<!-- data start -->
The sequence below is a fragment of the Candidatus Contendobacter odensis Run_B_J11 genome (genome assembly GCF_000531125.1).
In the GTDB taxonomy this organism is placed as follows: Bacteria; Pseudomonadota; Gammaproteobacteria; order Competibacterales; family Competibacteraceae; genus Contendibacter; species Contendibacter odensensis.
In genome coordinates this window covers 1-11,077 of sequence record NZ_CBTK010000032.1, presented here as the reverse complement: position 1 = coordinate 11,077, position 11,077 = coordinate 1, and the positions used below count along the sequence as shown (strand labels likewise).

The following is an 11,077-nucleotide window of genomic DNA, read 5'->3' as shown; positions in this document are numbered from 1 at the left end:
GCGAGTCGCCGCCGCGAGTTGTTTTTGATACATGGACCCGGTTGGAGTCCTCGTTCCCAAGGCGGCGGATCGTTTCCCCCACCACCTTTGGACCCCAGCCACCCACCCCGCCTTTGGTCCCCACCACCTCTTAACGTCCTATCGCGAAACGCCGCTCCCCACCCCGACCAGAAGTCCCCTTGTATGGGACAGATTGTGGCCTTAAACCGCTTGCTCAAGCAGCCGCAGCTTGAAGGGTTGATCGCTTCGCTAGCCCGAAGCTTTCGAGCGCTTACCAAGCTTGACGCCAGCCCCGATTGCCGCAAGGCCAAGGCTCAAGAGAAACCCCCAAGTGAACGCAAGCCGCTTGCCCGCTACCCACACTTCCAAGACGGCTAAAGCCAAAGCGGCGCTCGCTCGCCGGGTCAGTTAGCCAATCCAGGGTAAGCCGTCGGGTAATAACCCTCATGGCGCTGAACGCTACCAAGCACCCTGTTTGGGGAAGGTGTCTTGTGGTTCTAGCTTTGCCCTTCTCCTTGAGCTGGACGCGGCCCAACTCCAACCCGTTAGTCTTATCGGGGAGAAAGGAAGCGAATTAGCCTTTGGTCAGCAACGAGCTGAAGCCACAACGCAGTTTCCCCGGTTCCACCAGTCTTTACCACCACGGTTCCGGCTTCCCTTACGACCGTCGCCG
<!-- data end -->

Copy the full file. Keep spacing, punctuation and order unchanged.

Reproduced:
The sequence below is a fragment of the Candidatus Contendobacter odensis Run_B_J11 genome (genome assembly GCF_000531125.1).
In the GTDB taxonomy this organism is placed as follows: Bacteria; Pseudomonadota; Gammaproteobacteria; order Competibacterales; family Competibacteraceae; genus Contendibacter; species Contendibacter odensensis.
In genome coordinates this window covers 1-11,077 of sequence record NZ_CBTK010000032.1, presented here as the reverse complement: position 1 = coordinate 11,077, position 11,077 = coordinate 1, and the positions used below count along the sequence as shown (strand labels likewise).

The following is an 11,077-nucleotide window of genomic DNA, read 5'->3' as shown; positions in this document are numbered from 1 at the left end:
GCGAGTCGCCGCCGCGAGTTGTTTTTGATACATGGACCCGGTTGGAGTCCTCGTTCCCAAGGCGGCGGATCGTTTCCCCCACCACCTTTGGACCCCAGCCACCCACCCCGCCTTTGGTCCCCACCACCTCTTAACGTCCTATCGCGAAACGCCGCTCCCCACCCCGACCAGAAGTCCCCTTGTATGGGACAGATTGTGGCCTTAAACCGCTTGCTCAAGCAGCCGCAGCTTGAAGGGTTGATCGCTTCGCTAGCCCGAAGCTTTCGAGCGCTTACCAAGCTTGACGCCAGCCCCGATTGCCGCAAGGCCAAGGCTCAAGAGAAACCCCCAAGTGAACGCAAGCCGCTTGCCCGCTACCCACACTTCCAAGACGGCTAAAGCCAAAGCGGCGCTCGCTCGCCGGGTCAGTTAGCCAATCCAGGGTAAGCCGTCGGGTAATAACCCTCATGGCGCTGAACGCTACCAAGCACCCTGTTTGGGGAAGGTGTCTTGTGGTTCTAGCTTTGCCCTTCTCCTTGAGCTGGACGCGGCCCAACTCCAACCCGTTAGTCTTATCGGGGAGAAAGGAAGCGAATTAGCCTTTGGTCAGCAACGAGCTGAAGCCACAACGCAGTTTCCCCGGTTCCACCAGTCTTTACCACCACGGTTCCGGCTTCCCTTACGACCGTCGCCG